Sandra Cisneros

5c5d62212f6dd4977d8419b087dc0eae[Photo Source: Pinterest]

Cisneros is an American writer of Mexican descent whose work deals with themes of cultural hybridity and economic inequality. She is most famous for her books “The House on Mango Street” and “Woman Hollering Creek and Other Stories,” with the former currently taught in American schools as a coming-of-age novel. In addition to writing, Cisneros has also worked as a teacher, counselor, and college recruiter.

Monica Ali

Monica_Ali[Photo Source: Wikipedia]

Ali is a Bangladeshi-British author whose novel, “Brick Lane,” has been shortlisted for the Man Booker Prize. It was later adapted into a film in 2007. She graduated from the University of Oxford where she studied Philosophy, Politics, and Economics. Her writing focuses on the experiences of womanhood and diaspora, particularly as related to the Bangladeshi immigration experience.

Chimamanda Ngozie Adichie

130b7ffcc4093ca697b5c50c79dbea47[Photo Source: Pinterest]

Adichie is a Nigerian author of both nonfiction essays and fictional short stories. Her works focus on themes of womanhood, diaspora, race, oppression, and decolonization. Her most famous titles include “Purple Hibiscus,” “Half of a Yellow Sun”, “Americanah,” and “The Thing Around Your Neck.” A self-proclaimed feminist, Adichie gave an inspiring TED talk titled “We Should All Be Feminists,” which published as a modified short essay.

Seeta Begui

1260[Photo Source: ConstantContact.com]

Begui is an Indo-Caribbean author whose work focuses on the feminine experience, resilience, and healing. Her memoir, “Eighteen Brothers and Sisters,” details the powerful story of her struggles and successes—from childhood to womanhood. She also hosts her own radio show, Seeta and Friends, on which she discusses everything from politics to community building efforts.

Hanan al-Shaykh

80c3d0482534285f76872b7a6d51539c[Photo Source: Pinterest]

Lebanese author Hanan al-Shaykh is a powerful voice in the canon of contemporary Arab women writers. Her works highlight and challenge the roles of women in traditional, patriarchal social constructions. She has engaged with issues like abortion, sexual promiscuity, and mental health throughout her works, the most popular of which include “Beirut Blues,” “The Story of Zahra”, and “The Locust and the Bird”. She has lived in Lebanon, Egypt, Saudi Arabia, and England, and attended the American College for Girls in Cairo, Egypt.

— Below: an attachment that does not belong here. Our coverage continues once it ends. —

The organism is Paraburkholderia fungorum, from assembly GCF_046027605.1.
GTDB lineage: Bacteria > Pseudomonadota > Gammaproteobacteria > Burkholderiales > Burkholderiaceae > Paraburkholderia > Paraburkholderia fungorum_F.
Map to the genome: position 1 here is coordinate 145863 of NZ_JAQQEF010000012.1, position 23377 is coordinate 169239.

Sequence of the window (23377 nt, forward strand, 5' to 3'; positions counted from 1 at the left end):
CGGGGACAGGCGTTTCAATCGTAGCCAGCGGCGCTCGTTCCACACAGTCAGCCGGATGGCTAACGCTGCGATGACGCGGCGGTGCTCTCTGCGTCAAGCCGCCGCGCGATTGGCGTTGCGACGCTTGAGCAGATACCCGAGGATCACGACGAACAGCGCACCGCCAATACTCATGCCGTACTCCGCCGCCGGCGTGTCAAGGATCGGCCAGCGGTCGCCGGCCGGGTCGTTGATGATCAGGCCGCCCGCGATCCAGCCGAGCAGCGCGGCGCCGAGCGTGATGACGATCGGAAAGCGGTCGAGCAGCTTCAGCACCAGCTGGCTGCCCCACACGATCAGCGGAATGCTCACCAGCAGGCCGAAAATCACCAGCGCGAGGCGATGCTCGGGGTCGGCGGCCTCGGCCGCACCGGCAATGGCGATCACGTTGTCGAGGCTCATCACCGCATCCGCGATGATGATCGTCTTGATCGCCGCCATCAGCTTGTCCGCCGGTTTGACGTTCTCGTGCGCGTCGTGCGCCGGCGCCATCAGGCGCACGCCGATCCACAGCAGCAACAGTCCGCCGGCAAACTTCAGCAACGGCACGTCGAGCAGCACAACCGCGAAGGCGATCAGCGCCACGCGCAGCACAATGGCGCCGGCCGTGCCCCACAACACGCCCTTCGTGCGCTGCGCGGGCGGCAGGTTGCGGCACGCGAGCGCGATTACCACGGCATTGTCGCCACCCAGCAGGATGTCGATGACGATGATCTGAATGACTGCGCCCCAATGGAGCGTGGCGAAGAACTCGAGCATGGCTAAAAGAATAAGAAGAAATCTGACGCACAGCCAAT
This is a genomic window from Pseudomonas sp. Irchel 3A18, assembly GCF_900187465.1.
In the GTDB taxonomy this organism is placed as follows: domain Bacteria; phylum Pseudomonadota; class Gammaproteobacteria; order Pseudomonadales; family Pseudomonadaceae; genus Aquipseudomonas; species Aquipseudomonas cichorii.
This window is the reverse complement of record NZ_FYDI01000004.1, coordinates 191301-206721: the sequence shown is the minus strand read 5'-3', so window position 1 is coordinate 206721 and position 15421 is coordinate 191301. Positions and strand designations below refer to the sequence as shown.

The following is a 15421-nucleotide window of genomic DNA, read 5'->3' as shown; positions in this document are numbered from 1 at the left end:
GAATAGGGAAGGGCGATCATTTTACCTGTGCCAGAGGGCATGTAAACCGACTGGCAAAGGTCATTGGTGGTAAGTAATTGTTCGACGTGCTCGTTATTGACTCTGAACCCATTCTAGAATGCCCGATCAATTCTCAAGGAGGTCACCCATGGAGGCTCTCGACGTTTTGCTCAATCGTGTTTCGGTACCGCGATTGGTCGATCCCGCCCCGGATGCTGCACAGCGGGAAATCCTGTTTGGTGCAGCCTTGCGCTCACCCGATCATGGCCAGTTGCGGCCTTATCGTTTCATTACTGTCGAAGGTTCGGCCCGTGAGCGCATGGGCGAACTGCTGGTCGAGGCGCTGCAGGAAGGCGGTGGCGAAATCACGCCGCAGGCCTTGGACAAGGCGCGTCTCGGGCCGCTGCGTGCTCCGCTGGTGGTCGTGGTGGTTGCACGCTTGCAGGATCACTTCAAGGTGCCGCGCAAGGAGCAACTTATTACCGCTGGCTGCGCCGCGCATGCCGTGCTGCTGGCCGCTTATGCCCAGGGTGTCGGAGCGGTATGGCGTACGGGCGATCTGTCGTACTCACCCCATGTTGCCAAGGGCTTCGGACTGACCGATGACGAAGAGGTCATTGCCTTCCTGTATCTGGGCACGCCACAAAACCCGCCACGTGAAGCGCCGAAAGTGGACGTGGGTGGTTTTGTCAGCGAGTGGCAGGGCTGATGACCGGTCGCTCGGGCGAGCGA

Monique Truong

81a71fe8e24e18f6df960f6afcf042ca[Photo Source: Pinterest]

Truong is a Vietnamese-American author who writes about sexuality, diaspora, and race. She is most famous for her bestselling novel “The Book of Salt.” Born in Saigon, Vietnam in 1968, Truong moved to the United States in 1975. She attended Yale University, where she studied English Literature and graduated in 1990.

Julia Alvarez

122356f7adaa06e1afed3981ebe7ef1d[Photo Source: Pinterest]

“In the Time of the Butterflies”—Just run to the bookstore and give them all of your money! Alvarez is a Dominican-American author whose work highlights experiences of political resistance, diaspora, and womanhood. She is most famous for her novels “In the Time of the Butterflies”, “How the Garcia Girls Lost Their Accents,” and “Before We Were Free.” In addition to writing, Alvarez is also the writer-in-residence at Middlebury College.

Michelle Alexander

d6a9cd9a35bbcfaa324427221cfad4ce[Photo Source: Pinterest]

Law Professor and civil rights advocate Michelle Alexander recently disrupted the status quo with her bestselling book “The New Jim Crow.” Her writing engages with issues of race and social justice as related to the African-American community in the United States. She graduated from Vanderbilt University and Stanford University Law School, and now teaches at Ohio State University. Her work is poignant, especially during election cycles in the U.S., for all those interested in how various state policies affect communities of color, and in how to dismantle complex systems of oppression.

Elizabeth JaikaranElizabeth Jaikaran is a freelance writer based in New York. She graduated from The City College of New York with her B.A. in 2012, and from New York University School of Law in 2016. She is interested in theories of gender politics and enjoys exploring the intersection of international law and social consciousness. When she’s not writing, she enjoys celebrating all of life’s small joys with her friends and binge watching juicy serial dramas with her husband. Her first book, “Trauma” will be published by Shanti Arts in 2017.